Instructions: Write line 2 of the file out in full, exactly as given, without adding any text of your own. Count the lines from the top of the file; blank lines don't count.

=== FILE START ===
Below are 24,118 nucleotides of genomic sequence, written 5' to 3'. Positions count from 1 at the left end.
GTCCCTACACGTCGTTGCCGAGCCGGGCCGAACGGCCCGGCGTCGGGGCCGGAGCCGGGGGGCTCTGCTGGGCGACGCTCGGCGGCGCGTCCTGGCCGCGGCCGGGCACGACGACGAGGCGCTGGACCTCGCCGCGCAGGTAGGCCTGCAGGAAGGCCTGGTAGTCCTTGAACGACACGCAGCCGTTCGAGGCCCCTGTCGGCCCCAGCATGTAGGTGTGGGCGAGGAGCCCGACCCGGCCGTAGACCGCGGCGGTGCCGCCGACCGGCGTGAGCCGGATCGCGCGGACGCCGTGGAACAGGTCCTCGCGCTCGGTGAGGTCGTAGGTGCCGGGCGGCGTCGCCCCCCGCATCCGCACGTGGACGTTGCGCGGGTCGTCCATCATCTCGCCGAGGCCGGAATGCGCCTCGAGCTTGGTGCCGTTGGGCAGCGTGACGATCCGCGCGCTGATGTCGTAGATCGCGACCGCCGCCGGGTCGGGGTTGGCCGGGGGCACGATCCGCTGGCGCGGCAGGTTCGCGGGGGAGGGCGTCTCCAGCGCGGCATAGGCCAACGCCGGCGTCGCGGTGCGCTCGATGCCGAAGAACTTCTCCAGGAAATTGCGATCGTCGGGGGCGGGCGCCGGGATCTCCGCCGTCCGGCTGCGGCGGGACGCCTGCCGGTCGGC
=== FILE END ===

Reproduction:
GTCCCTACACGTCGTTGCCGAGCCGGGCCGAACGGCCCGGCGTCGGGGCCGGAGCCGGGGGGCTCTGCTGGGCGACGCTCGGCGGCGCGTCCTGGCCGCGGCCGGGCACGACGACGAGGCGCTGGACCTCGCCGCGCAGGTAGGCCTGCAGGAAGGCCTGGTAGTCCTTGAACGACACGCAGCCGTTCGAGGCCCCTGTCGGCCCCAGCATGTAGGTGTGGGCGAGGAGCCCGACCCGGCCGTAGACCGCGGCGGTGCCGCCGACCGGCGTGAGCCGGATCGCGCGGACGCCGTGGAACAGGTCCTCGCGCTCGGTGAGGTCGTAGGTGCCGGGCGGCGTCGCCCCCCGCATCCGCACGTGGACGTTGCGCGGGTCGTCCATCATCTCGCCGAGGCCGGAATGCGCCTCGAGCTTGGTGCCGTTGGGCAGCGTGACGATCCGCGCGCTGATGTCGTAGATCGCGACCGCCGCCGGGTCGGGGTTGGCCGGGGGCACGATCCGCTGGCGCGGCAGGTTCGCGGGGGAGGGCGTCTCCAGCGCGGCATAGGCCAACGCCGGCGTCGCGGTGCGCTCGATGCCGAAGAACTTCTCCAGGAAATTGCGATCGTCGGGGGCGGGCGCCGGGATCTCCGCCGTCCGGCTGCGGCGGGACGCCTGCCGGTCGGC